The easiest feeds to establish, for most babies, are the early morning feeds. There is a collection of factors that combine to increase your chances of success. First, your baby will be hungry when they first wake up. Second, your milk supply will be primed and ready. Thirdly you are both, hopefully, going to feel calm and rested, so will be in a good frame of mind to try.
#5 Try Feeding When Your Baby Is Sleepy
Babies don’t actually have to be fully awake to feed. If you can catch them in a light stage of sleep and offer your breast, you may find that instinct drives them to latch. A good feeding position for this is to be laying on your side next to your baby. It lets them have a feed and then drift back to sleep.
#6 Try Different Positions
While you and your baby are getting used to breastfeeding, it’s worth trying out a range of different positions. Finding the right position can help your baby to latch correctly. As they get the hang of it, the position will matter less. If you keep breastfeeding for long enough, they’ll just start helping themselves!
The four go-to holds to try are cradle, cross-cradle, football, and side-lying.
#7 Try Nipple Shields
Nipple shields are a bit of a love-it or hate-it accessory. But for babies used to a bottle, they can provide a good transition back to breastfeeding. The plastic of the nipple shield will feel more like your baby’s bottle than your breast does. So it can provide a more familiar sensation for your baby and encourage them to try and feed.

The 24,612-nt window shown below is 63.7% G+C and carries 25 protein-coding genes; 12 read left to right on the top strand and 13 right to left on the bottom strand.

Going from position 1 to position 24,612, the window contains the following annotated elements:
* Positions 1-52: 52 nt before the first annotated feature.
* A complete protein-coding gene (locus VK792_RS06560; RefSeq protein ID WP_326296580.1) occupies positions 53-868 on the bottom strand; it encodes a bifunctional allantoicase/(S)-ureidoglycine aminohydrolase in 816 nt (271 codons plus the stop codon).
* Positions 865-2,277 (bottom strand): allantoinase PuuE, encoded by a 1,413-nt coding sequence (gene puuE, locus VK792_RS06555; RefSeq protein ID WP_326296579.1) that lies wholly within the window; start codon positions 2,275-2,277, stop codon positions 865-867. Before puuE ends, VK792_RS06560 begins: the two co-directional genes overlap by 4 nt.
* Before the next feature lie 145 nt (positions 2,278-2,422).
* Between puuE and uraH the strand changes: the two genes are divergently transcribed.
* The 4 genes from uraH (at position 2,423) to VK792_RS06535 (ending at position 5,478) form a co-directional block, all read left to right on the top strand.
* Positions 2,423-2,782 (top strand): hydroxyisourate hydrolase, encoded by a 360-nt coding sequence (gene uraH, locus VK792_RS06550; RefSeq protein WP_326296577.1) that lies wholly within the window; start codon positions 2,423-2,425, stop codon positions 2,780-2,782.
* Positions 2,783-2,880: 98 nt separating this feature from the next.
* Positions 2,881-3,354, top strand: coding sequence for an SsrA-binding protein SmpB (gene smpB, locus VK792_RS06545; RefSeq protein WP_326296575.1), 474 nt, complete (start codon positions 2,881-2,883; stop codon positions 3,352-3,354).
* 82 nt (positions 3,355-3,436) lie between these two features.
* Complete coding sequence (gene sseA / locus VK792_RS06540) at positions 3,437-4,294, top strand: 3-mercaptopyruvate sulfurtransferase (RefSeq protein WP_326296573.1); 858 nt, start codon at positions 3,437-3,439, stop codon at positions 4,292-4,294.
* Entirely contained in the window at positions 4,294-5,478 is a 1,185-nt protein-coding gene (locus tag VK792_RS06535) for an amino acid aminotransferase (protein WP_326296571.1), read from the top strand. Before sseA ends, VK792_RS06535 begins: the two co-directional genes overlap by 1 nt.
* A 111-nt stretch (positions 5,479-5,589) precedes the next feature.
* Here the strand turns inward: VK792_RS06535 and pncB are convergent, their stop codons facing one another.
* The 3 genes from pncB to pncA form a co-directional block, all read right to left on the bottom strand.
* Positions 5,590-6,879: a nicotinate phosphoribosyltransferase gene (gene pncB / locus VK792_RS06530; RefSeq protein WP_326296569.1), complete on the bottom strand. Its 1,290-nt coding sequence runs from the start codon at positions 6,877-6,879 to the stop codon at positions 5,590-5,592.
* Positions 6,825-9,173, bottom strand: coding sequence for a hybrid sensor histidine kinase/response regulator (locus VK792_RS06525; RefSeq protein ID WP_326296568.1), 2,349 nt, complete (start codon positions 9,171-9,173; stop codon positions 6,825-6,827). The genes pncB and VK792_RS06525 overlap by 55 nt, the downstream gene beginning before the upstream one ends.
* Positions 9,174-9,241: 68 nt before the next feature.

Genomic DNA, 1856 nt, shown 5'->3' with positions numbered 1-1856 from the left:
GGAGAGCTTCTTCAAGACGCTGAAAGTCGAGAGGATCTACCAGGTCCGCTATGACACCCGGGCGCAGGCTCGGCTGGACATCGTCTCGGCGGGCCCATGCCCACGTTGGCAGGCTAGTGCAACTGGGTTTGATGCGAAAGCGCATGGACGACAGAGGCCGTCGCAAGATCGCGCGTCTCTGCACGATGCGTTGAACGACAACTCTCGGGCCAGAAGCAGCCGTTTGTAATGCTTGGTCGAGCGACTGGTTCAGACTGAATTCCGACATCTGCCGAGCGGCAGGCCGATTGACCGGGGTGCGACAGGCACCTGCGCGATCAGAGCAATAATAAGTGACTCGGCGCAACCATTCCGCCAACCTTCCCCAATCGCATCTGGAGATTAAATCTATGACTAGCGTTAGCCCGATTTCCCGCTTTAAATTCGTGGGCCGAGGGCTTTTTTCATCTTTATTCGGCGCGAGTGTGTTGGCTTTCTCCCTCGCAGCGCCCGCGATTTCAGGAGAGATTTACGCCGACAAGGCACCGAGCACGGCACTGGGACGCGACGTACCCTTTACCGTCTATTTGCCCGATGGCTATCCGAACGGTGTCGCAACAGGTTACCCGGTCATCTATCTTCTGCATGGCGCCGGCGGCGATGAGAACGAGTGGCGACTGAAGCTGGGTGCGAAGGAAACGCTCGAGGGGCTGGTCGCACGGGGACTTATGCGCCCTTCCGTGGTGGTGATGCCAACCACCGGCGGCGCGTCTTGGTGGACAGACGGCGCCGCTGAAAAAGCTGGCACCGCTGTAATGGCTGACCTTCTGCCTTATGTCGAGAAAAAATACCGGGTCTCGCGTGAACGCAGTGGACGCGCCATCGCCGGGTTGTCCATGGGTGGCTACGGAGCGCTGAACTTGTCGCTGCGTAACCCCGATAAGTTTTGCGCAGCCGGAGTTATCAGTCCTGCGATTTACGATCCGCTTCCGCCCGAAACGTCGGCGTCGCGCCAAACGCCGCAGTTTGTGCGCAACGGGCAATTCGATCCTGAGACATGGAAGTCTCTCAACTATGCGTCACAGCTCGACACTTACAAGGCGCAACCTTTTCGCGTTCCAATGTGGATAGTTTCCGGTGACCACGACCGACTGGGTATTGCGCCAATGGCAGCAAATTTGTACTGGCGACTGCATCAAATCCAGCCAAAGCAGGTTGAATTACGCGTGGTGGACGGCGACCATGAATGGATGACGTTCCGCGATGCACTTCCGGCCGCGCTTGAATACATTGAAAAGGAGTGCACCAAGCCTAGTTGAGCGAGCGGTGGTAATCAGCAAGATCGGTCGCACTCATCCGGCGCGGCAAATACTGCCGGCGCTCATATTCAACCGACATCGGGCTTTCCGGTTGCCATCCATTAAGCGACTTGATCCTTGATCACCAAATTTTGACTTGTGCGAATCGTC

If you’re not a fan of nipple shields, then you don’t have to keep using them. Once feeding is going well, there’s no reason you can’t start phasing them out.
#8 Minimize Distractions
When you’re both still learning or relearning how to breastfeed, it’s best to find a quiet, distraction-free space to feed. This will let you both focus on what you’re doing.
Personally, I found it more relaxing to be in a room alone with my little one while we were figuring it all out. Breastfeeding can make you feel vulnerable, especially if you’re struggling, so don’t feel pressured to feed anywhere you don’t want to.
#9 Offer Your Breast Before They Start Fussing
It might sound odd, but when you’re trying to establish breastfeeding, the last thing you want is a hungry baby. You need to offer your breast before they start fussing with hunger. If a baby is too hungry, they will get fussy and impatient. They won’t be in the right mood to try something new.
Try and keep an eye out for the early feeding cues your baby sends. As soon as you think they might be getting hungry, you can offer your breast for a feed.
Common feeding cues include rooting, clenched fists, rapid eye movements, and fingers in their mouths.